It has to be particularly dismaying to supporters of NASA’s current plans to note that the SpaceX’s total expenditure to date on both launcher and capsule seems to be about one percent of the projected development cost for Ares 1 and Orion, its crew capsule. Defenders of the Orion point out that it is designed not just for low earth orbit, but to get crew all the way to lunar orbit and back, but this can’t account for the two orders of magnitude difference in estimated development cost.
One of the most vociferous and politically powerful defenders of the status quo is Senator Dick Shelby (R-AL), the “senator from Marshall Spaceflight Center” — the NASA center in Huntsville where the launch vehicles are being developed. On May 21, in a subcommittee hearing on the NASA 2010 budget request, he commented:
“I believe that manned spaceflight is something that is still in the realm of government, because despite their best efforts, some truly private enterprises have not yet been able to deliver on plans of launching vehicles,” he said in his opening testimony, specifically mentioning SpaceX. “The reality is that, out of four attempts, they’ve only delivered a single dummy payload to space, have never delivered any payload to the space station, much less a human.” He added: “However grandiose the claims of proponents” of COTS-D, “they cannot substitute for the painful truth of failed performance at present.”
“I ask, is this the hope we will hitch our dreams of the future of manned spaceflight to? Will unproven cargo capabilities close the manned spaceflight gap faster than the work NASA has done on Ares and Orion?” Shelby asked. “Are we to entertain the idea of placing people on a rocket that has yet to deliver a single real payload of any kind to space? I would have trouble, Madam Chairwoman,” — referring to Sen. Barbara Mikulski — “supporting a budget that is poised to eliminate a real, manned space program and instead maintains the fantasy of one.”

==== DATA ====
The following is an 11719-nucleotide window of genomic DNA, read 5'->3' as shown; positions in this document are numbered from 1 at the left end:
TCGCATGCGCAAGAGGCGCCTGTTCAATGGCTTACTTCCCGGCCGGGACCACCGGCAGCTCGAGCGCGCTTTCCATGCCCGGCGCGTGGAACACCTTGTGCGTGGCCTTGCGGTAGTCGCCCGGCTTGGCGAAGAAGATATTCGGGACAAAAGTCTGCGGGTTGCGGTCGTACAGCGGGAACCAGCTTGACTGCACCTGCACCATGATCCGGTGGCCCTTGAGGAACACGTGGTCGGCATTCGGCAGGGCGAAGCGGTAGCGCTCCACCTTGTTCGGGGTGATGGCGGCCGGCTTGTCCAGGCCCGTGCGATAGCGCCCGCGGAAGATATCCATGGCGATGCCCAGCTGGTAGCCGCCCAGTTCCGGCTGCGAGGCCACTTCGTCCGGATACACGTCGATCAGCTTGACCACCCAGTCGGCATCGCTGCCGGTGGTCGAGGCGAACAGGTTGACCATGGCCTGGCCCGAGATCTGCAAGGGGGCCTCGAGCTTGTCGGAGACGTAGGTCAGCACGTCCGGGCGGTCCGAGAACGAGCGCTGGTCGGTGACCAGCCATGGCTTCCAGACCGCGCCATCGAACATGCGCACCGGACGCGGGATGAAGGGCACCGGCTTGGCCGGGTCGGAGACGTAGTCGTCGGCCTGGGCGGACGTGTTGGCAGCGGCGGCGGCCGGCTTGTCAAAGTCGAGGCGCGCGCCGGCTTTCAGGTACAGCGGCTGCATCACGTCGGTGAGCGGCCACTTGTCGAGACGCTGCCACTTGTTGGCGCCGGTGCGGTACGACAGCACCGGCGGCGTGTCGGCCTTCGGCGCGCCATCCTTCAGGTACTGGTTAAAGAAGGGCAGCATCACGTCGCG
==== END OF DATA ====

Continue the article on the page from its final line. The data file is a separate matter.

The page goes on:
Some space advocates offered him a history lesson in response. The irony is that he was bashing SpaceX, which had a vehicle sitting on the launch pad in Florida planned to launch this year, while NASA’s plans are simply that, with their vehicle not even having successfully completed a preliminary design review.
There is also a decades-long history of Marshall failures to develop a vehicle since the Shuttle, from Advanced Launch System in the late eighties, to X-33 in the nineties, to the Space Launch Initiative early in this decade.
Though he is no longer in the majority party, with his seniority he retains a lot of clout on the relevant space committees, and he has been using it. NASA received $400M for “exploration” as part of the so-called stimulus bill in February, and acting administrator Chris Scolese allocated $150M of it to support commercial efforts like COTS.
Senator Shelby has been fighting both the White House and NASA to get the entire $400M diverted to what is increasingly seen as an ongoing Constellation rat hole (the contractors seem to be abandoning ship, and even NASA seems to be reading the handwriting on the wall), cutting off any funding for the much more cost-effective commercial activities. In early July, he seemed to have won at least a partial victory, clawing back $100M of the $150M by (among other things) threatening to put a hold on the Bolden/Garver NASA nominations.
But he was roundly scolded by a Waco, Texas, newspaper, and the congressional delegation from that state (where SpaceX does its engine testing) struck back last week and now the fate of the funding seems to be in limbo.
Senator Shelby seems to be fighting a rear-guard action at this point. But it would be fitting justice if, as some suggest, he were forced to watch the video of Monday night’s launch over and over.